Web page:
If you are using fruit, run through a blender and be sure to crush all fruit (for strawberries, be sure the leaves are sliced off first). Set these aside and clean out the blender. Blend the coconut water and cashews until smooth. While the blender is on low add in the dates and whatever flavor ingredients your are using until well mixed. Your mixture will now appear to look like melted ice cream. Place in whatever container you want to use (casserole dish or jar) and put in the freezer for at least an hour. If you have an ice cream maker you can then use this in the contraption and re-freeze. Most of you probably don’t, so you will have ice cream that looks like its melted bur re-frozen. No worries though, it will taste great!

Not too long ago, I went boating with some friends. As the day went on we forgot one of the cardinal rules of any water-filled sport: reapply sunscreen after you get out of the water. Unfortunately, one member of our group looked like a tomato before the day was through and it only got worse as the weekend drew to a close. The sun was kind to me that day and I escaped with only a slight rose-hue to my skin that quickly turned into a tan.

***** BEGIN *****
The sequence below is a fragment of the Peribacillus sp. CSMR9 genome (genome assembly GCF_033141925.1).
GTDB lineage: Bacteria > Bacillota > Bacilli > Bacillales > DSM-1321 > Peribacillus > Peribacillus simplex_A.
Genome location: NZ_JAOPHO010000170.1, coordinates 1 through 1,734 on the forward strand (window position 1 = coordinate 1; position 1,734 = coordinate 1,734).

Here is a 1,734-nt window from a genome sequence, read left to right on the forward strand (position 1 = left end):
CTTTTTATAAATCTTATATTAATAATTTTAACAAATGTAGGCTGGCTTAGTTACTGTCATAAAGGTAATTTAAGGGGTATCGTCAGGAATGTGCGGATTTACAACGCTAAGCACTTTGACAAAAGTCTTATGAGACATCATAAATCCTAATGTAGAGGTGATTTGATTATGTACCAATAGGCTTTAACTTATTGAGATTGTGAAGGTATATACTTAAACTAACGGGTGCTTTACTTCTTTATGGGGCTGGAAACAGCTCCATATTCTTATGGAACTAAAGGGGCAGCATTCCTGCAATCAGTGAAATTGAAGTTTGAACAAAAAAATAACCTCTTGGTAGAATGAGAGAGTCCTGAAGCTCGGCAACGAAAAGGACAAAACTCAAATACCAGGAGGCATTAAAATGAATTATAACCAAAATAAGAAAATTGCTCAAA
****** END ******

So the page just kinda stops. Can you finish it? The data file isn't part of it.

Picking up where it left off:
If you are anticipating a day of fun in the sun and want to ensure your escape from similar fate as my above mentioned friend, you are reading the right article. For a “green” solution to your sunscreen needs that is both healthy for your skin and the environment, you may be in luck.

I was recently introduced to a few articles that explore the possibility of a serum that has been found to work for 72 hours with just one slathering on your skin. Research has been performed at John Hopkins University and concluded that this all-natural suntan lotion is absorbed within your skin cells and works to help produce enzymes that protect your skin against UV damage.

So what is this miracle potion? You may be surprised to find out this magical mixture is broccoli juice extract! Interestingly enough, the protective compound that absorbs into your skin, sulforaphane, is the same cancer-fighting ingredient that is absorbed when you eat broccoli.